He would insert a battery into the tester, watch the arrow as it went up into the green zone and shout, “This one is good!” as if he were a driller striking oil. Every so often, he would put a battery in, and the needle would remain at the bottom, in the red zone. “Ahh, this one is dead,” he would say. He and I were now sitting at the kitchen counter with two piles of batteries: the good ones and the dead ones.

As he was testing the batteries, his dad came into the room and said, “Titus, have you told Poppy?”

Titus’ eyes filled with tears, and I could sense his heart getting heavy. He looked at me and said, “I got the battery tester from Grandpa Wayne.”

“Titus?” his dad prompted.

Little Titus broke down. Through his tears, he said, “I took it from him; I stole it. I am sorry, and I am going to take it back.” On their way home from Grandpa Wayne’s, he felt so bad that he confessed to his dad what he had done.

For the first time, I saw guilt and shame on that little boy. It was hard for this grandfather to see, because I know and understand that feeling. The little boy, normally so bright and full of life had, in that moment, been robbed of those qualities.

But that is what sin does. For the first time, Titus came face-to-face with the after-effects of sin: guilt and shame. God never intended for these emotions to be a part of our lives. Guilt says, “I did something bad,” shame says, “I am bad.” When these two are internalized, they rob us of peace and joy.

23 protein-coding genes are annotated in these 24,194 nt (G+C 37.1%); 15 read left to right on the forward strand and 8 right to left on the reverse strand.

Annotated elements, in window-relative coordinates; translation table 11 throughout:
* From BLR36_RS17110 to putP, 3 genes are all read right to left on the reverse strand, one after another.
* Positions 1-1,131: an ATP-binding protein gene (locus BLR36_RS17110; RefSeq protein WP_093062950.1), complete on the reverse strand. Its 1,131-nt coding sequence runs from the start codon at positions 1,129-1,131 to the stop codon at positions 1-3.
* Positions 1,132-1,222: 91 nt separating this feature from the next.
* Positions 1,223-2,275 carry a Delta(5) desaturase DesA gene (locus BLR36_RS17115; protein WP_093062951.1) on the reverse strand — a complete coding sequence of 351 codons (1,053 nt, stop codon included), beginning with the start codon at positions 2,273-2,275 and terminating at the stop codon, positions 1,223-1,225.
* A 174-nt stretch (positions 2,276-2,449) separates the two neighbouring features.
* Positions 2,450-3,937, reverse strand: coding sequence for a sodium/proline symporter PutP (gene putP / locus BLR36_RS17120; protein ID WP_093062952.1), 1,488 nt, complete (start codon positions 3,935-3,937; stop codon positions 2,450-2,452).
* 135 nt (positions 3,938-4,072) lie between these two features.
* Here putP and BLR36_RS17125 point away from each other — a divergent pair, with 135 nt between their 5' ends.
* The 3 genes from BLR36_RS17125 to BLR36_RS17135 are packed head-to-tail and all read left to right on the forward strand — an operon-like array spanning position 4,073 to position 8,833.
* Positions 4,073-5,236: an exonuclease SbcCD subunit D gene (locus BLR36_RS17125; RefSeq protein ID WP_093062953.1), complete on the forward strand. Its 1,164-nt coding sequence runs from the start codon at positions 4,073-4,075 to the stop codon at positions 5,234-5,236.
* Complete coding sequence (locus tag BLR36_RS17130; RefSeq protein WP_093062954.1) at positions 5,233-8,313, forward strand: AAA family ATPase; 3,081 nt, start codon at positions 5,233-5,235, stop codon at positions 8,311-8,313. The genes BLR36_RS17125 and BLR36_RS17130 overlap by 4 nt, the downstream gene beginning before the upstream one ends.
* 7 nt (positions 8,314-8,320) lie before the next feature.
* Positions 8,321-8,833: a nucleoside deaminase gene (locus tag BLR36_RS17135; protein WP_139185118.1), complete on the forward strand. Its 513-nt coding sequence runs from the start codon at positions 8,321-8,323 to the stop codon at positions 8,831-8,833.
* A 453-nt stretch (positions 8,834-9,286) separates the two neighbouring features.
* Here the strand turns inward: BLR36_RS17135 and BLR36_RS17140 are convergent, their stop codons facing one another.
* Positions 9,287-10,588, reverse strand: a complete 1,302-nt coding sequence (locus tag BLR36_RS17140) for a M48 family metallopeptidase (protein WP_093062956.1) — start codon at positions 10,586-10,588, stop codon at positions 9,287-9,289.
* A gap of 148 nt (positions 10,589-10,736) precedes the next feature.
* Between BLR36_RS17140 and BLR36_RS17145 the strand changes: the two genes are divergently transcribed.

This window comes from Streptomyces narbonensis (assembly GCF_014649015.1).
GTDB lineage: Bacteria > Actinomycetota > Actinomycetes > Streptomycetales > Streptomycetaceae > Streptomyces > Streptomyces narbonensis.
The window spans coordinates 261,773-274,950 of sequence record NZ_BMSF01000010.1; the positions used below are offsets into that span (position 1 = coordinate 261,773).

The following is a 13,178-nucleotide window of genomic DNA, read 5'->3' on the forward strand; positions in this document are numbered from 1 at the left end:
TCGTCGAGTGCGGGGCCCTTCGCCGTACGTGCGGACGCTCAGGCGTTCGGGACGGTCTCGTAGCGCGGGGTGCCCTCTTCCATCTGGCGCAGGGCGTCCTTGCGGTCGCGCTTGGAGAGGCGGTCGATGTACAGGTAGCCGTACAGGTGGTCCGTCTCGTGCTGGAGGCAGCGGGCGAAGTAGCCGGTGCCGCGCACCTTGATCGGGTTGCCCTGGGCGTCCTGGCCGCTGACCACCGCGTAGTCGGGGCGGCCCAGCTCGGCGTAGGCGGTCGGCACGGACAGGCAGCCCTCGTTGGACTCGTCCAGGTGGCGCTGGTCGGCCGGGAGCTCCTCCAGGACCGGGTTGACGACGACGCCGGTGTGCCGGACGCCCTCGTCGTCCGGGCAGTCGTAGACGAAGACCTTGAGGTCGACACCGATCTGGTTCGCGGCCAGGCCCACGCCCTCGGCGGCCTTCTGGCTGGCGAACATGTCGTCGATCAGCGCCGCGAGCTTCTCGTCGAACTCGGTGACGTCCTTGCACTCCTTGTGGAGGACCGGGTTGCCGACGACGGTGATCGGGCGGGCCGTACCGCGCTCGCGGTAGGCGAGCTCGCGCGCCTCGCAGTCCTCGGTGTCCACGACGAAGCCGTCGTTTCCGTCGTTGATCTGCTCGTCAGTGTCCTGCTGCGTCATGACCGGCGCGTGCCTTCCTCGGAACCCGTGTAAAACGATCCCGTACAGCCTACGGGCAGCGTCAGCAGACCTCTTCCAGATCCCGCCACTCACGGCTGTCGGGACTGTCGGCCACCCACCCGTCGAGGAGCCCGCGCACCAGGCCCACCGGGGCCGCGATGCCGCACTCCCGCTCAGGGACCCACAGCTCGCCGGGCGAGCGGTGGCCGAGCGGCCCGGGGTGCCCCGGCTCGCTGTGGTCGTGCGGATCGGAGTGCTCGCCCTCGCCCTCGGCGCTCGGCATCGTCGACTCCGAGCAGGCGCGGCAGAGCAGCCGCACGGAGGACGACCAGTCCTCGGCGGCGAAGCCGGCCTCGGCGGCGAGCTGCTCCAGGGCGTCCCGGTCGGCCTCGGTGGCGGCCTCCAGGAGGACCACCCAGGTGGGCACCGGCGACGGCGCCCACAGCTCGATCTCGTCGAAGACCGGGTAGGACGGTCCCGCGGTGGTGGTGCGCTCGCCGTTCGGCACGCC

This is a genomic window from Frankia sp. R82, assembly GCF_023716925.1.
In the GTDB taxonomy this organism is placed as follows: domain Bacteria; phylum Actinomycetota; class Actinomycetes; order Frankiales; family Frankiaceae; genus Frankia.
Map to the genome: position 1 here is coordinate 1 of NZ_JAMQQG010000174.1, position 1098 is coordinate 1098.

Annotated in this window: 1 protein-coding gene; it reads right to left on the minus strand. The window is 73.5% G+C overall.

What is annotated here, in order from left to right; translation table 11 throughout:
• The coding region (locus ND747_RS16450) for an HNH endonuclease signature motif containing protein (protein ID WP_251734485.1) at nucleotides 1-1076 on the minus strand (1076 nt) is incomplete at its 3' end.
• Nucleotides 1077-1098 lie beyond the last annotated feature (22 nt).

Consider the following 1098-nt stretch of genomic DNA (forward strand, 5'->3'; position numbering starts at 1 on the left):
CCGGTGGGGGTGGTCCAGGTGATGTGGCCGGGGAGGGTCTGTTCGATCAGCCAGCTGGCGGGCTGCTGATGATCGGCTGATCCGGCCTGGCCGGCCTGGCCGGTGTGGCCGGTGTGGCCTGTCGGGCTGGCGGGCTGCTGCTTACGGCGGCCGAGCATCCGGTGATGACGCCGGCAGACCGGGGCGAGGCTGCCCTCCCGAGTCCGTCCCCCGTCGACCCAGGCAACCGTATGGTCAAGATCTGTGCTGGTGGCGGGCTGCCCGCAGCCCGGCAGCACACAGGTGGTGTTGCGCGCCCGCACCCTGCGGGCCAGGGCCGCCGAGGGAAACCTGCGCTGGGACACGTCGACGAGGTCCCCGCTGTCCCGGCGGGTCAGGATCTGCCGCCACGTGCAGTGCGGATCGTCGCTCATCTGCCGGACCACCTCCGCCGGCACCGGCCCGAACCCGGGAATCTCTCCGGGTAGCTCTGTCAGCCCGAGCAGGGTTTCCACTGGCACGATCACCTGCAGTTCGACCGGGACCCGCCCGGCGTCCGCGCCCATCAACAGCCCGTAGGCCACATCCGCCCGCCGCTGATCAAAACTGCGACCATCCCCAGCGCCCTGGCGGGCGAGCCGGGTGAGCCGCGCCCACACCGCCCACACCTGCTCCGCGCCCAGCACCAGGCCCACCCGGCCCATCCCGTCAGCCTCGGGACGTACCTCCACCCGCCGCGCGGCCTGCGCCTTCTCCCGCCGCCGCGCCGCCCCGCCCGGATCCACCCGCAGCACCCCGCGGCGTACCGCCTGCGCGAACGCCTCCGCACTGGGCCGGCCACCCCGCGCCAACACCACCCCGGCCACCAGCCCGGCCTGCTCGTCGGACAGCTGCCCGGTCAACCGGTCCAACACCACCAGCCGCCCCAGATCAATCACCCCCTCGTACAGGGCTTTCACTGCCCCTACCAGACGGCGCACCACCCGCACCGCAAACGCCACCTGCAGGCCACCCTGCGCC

When Adam and Eve disobeyed God in the garden, they knew firsthand the effects of guilt and shame, and now a little boy also knows. But we all understand what Titus was going through, because the Scriptures remind us “for all have sinned and fall short of the glory of God” (Rom. 3:23).

Guilt and shame cause us to hide in the shadows, making us fearful of stepping out to enjoy the abundant life God has for us. That is why He sent Jesus to take care of our sin problem and replace it with life. “The thief comes only to steal and kill and destroy; I have come that they may have life, and have it to the full” (John 10:10).

My little tinkering buddy. I am proud of you. First, you went to your father and confessed.  Second, you repented. You were truly sorry for what you had done. And third, you made amends to restore the damage you caused.

I hate to tell you this, but you will sin again. You came from a long line of sinners, with your Poppy being chief among them.

One of these days, you will need Jesus’ forgiveness. You see, our sins not only hurt others but go against God’s laws.  

That is why God had to send his only Son, Jesus, who dies on the cross to take away the penalty of sin.  Not only does Jesus forgive us, but He also makes us right with God: “as far as the east is from the west, so far has he removed our transgressions from us” (Ps. 103:12).  

Titus, you and I like to take things apart, but don’t forget: Only Jesus can repair a broken life.  

1 4 5 6 7 8 796